Allison Koch, MS, RD, CSSD, LDN
5 Budget-Conscious Tips For Getting The Most Out Of Your Grocery Trip
Lately I have been getting a lot of inquiries on how to be a bit more budget-conscious at the grocery store while also making smart choices, especially during these uncertain times. So, without further ado, here are my top 5 tips for getting the most bang for your grocery shopping buck.
1) Always Meal Plan to Create a Grocery List with Purpose
At least once a week (or every other week depending on when you shop), take an hour – maybe two – to look at what is already in your pantry, fridge and freezer and develop a plan for the next week (or weeks) using as much of what you have already as possible. Include what you want to make for each meal and snack, how you will use leftovers as well as identifying what you can prep ahead to help save time during the week. The simple act of planning your meals out for the week (and then sticking to them) can make a big difference in reducing your food costs while also helping you stay on track. It also helps you create a grocery list with purpose and provides you with direction, so you do not have to worry about not having an answer for the dreaded ‘what’s for dinner’ question.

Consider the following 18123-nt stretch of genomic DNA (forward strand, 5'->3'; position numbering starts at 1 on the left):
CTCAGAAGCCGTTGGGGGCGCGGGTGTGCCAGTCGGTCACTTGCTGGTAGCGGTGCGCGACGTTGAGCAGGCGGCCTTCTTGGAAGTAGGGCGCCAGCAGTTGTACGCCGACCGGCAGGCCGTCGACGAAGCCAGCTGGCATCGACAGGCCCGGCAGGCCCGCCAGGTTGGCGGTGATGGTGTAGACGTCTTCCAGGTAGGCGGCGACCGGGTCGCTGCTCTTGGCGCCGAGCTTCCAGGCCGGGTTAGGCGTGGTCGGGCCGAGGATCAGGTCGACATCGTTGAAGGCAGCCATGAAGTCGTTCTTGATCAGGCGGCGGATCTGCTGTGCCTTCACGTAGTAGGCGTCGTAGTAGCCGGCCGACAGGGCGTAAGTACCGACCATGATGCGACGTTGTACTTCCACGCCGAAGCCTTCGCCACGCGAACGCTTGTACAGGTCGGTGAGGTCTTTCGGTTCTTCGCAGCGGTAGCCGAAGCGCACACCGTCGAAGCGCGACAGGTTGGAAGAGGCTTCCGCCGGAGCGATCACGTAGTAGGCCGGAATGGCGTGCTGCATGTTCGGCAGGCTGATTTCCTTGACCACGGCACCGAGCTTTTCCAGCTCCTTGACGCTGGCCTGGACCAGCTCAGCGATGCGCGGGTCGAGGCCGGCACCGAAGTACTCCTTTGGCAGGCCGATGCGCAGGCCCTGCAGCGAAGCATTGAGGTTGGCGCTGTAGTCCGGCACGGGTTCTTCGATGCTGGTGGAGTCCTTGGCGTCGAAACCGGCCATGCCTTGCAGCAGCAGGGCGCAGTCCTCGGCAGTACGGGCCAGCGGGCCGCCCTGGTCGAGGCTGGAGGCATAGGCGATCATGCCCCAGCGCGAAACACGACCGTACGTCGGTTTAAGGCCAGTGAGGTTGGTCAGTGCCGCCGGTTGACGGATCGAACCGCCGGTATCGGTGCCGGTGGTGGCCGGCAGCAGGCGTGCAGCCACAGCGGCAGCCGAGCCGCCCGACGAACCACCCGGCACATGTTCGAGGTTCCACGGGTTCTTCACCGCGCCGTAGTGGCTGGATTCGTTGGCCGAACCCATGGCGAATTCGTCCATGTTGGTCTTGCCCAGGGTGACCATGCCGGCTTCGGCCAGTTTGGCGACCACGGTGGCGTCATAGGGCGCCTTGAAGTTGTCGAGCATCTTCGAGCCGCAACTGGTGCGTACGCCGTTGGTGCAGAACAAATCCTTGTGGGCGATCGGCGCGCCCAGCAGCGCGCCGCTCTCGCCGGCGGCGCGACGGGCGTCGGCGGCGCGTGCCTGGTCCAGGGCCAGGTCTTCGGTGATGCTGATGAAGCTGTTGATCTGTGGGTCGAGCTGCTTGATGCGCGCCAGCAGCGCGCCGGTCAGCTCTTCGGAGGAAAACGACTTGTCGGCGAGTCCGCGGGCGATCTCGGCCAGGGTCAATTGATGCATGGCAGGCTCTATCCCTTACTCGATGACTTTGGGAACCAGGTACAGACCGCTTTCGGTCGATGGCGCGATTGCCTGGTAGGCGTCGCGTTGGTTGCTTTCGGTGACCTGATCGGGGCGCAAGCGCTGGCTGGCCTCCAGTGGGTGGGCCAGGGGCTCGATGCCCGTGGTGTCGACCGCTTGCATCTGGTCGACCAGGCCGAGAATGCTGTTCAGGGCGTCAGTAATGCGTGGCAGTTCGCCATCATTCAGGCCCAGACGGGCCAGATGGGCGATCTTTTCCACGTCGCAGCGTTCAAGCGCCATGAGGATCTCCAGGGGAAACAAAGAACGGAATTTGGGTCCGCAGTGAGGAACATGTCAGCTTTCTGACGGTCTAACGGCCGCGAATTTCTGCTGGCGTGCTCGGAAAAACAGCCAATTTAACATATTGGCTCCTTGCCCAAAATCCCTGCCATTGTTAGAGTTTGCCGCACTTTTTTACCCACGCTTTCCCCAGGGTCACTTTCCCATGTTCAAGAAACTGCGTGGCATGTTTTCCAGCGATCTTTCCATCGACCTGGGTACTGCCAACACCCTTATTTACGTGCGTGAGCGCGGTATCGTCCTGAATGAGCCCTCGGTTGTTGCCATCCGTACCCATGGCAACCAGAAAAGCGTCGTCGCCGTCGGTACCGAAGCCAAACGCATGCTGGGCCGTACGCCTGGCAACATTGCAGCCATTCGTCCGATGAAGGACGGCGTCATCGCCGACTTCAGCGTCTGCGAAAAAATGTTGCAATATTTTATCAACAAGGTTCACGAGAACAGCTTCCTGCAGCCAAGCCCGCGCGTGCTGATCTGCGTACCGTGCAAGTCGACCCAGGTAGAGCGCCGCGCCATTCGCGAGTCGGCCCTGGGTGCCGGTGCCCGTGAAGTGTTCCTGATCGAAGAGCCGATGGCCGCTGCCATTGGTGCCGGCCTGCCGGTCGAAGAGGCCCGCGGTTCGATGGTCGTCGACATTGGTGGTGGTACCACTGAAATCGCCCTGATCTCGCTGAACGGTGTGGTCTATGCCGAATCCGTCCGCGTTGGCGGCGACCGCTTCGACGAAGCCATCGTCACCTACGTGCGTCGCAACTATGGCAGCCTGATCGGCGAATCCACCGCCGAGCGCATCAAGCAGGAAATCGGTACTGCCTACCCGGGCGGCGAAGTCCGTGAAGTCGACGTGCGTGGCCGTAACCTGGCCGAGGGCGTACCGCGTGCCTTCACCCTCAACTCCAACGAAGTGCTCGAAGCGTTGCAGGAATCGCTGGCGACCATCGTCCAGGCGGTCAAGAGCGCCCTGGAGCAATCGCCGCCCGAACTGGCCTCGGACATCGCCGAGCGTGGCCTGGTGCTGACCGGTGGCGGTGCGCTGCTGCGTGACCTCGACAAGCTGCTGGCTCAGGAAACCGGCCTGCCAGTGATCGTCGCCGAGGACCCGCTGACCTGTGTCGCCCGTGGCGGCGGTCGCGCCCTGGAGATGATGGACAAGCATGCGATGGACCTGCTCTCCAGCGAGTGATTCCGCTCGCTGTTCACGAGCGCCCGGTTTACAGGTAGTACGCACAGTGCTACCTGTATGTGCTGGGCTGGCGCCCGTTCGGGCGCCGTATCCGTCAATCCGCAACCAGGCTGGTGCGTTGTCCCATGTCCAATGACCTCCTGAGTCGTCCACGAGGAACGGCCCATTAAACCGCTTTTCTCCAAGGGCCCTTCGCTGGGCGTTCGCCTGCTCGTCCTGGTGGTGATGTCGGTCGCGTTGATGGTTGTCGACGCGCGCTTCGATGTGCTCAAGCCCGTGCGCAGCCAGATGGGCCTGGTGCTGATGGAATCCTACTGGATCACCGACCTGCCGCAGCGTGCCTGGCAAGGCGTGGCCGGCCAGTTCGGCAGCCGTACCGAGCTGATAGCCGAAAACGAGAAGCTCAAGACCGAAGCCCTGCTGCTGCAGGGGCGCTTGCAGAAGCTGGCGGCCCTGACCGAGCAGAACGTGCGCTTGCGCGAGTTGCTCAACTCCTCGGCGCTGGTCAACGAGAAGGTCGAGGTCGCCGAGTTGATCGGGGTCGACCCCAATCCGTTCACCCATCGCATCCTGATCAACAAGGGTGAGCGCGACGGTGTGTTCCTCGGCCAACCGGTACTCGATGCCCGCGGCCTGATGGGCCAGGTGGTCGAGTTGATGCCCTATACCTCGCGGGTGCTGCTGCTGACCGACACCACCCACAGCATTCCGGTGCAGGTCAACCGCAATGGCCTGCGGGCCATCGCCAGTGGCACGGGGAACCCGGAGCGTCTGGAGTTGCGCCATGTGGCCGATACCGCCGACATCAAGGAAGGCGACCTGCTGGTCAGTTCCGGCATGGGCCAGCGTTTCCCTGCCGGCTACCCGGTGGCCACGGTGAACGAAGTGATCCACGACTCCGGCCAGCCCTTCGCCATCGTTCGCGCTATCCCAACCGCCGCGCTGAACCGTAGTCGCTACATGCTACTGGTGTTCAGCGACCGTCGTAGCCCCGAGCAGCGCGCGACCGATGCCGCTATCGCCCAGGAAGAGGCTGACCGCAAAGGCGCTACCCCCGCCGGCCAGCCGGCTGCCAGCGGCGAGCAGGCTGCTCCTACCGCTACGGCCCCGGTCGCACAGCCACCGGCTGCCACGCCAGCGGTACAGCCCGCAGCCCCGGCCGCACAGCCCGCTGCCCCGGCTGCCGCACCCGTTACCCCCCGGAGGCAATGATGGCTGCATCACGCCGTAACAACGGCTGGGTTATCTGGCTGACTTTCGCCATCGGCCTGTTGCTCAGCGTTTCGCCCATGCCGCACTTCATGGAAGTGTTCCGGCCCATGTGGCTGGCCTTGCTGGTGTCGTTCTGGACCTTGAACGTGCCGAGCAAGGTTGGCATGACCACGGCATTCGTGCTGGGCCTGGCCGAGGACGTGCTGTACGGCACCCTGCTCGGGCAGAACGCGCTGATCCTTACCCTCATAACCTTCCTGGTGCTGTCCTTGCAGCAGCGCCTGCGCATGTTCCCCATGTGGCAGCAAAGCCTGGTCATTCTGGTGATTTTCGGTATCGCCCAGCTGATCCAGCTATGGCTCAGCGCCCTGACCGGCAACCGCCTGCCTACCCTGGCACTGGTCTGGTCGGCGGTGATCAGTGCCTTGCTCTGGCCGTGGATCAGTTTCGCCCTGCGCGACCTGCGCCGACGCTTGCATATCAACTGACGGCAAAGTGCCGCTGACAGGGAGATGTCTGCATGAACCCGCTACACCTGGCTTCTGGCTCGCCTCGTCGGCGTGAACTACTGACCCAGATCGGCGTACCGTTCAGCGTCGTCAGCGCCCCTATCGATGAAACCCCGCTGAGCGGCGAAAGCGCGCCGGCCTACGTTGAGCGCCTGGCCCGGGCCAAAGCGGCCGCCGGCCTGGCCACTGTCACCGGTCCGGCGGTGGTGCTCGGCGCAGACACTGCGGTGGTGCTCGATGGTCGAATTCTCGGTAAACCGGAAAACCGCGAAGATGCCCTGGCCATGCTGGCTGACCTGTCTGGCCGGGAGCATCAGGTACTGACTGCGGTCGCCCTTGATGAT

With that in mind, right now sticking to your grocery list may be difficult given stores may be out of what you had planned or want to make. It is important to be flexible and identify similar options when necessary or switch to frozen or canned items that can easily swap in for something fresh.
2) Embrace Whole Foods (No, Not the Store!)
Focus on filling your cart with foods that have limited packaging and that are in their whole, natural form as they tend to cost less and may be better for you compared to items that are pre-chopped, already prepared, or highly processed. This means you may need to do a little more work in the kitchen, but your bank account will thank you in the long run.
Does that mean your favorite boxed or frozen meal cannot fit into a budget-conscious, healthy diet? Not necessarily. It is always nice to have some convenience items on hand when you just do not feel like cooking. But try to limit those items to just once and a while.
3) Fill Up on Fruits and Veggies – Whether Fresh, Frozen, Dried or Canned – ALL Forms Counts